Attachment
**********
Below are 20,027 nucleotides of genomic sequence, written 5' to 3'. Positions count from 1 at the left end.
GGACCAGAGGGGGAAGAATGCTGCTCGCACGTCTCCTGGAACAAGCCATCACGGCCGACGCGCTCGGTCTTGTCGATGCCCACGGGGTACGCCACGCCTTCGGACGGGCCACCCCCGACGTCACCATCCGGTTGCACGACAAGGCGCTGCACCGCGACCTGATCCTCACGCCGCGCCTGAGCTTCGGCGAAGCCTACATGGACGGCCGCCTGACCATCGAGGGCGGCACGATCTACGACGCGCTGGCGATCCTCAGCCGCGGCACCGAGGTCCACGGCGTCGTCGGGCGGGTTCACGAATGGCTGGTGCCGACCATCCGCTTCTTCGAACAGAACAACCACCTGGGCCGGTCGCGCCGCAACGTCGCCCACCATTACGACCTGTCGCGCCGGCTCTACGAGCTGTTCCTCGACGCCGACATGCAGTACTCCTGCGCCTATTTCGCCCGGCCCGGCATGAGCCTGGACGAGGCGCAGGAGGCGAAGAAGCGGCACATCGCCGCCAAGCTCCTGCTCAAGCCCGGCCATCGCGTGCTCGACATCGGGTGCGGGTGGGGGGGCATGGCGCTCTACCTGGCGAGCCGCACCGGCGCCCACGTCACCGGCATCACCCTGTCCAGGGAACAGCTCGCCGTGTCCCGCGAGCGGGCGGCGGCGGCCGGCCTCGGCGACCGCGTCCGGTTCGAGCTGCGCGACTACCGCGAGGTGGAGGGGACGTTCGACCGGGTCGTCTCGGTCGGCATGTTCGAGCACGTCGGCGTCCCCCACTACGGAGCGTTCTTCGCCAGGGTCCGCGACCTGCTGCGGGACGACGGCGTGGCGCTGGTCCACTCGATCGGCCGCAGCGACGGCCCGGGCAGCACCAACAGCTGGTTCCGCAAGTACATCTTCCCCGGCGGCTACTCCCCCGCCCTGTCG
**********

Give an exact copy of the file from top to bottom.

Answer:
Below are 20,027 nucleotides of genomic sequence, written 5' to 3'. Positions count from 1 at the left end.
GGACCAGAGGGGGAAGAATGCTGCTCGCACGTCTCCTGGAACAAGCCATCACGGCCGACGCGCTCGGTCTTGTCGATGCCCACGGGGTACGCCACGCCTTCGGACGGGCCACCCCCGACGTCACCATCCGGTTGCACGACAAGGCGCTGCACCGCGACCTGATCCTCACGCCGCGCCTGAGCTTCGGCGAAGCCTACATGGACGGCCGCCTGACCATCGAGGGCGGCACGATCTACGACGCGCTGGCGATCCTCAGCCGCGGCACCGAGGTCCACGGCGTCGTCGGGCGGGTTCACGAATGGCTGGTGCCGACCATCCGCTTCTTCGAACAGAACAACCACCTGGGCCGGTCGCGCCGCAACGTCGCCCACCATTACGACCTGTCGCGCCGGCTCTACGAGCTGTTCCTCGACGCCGACATGCAGTACTCCTGCGCCTATTTCGCCCGGCCCGGCATGAGCCTGGACGAGGCGCAGGAGGCGAAGAAGCGGCACATCGCCGCCAAGCTCCTGCTCAAGCCCGGCCATCGCGTGCTCGACATCGGGTGCGGGTGGGGGGGCATGGCGCTCTACCTGGCGAGCCGCACCGGCGCCCACGTCACCGGCATCACCCTGTCCAGGGAACAGCTCGCCGTGTCCCGCGAGCGGGCGGCGGCGGCCGGCCTCGGCGACCGCGTCCGGTTCGAGCTGCGCGACTACCGCGAGGTGGAGGGGACGTTCGACCGGGTCGTCTCGGTCGGCATGTTCGAGCACGTCGGCGTCCCCCACTACGGAGCGTTCTTCGCCAGGGTCCGCGACCTGCTGCGGGACGACGGCGTGGCGCTGGTCCACTCGATCGGCCGCAGCGACGGCCCGGGCAGCACCAACAGCTGGTTCCGCAAGTACATCTTCCCCGGCGGCTACTCCCCCGCCCTGTCG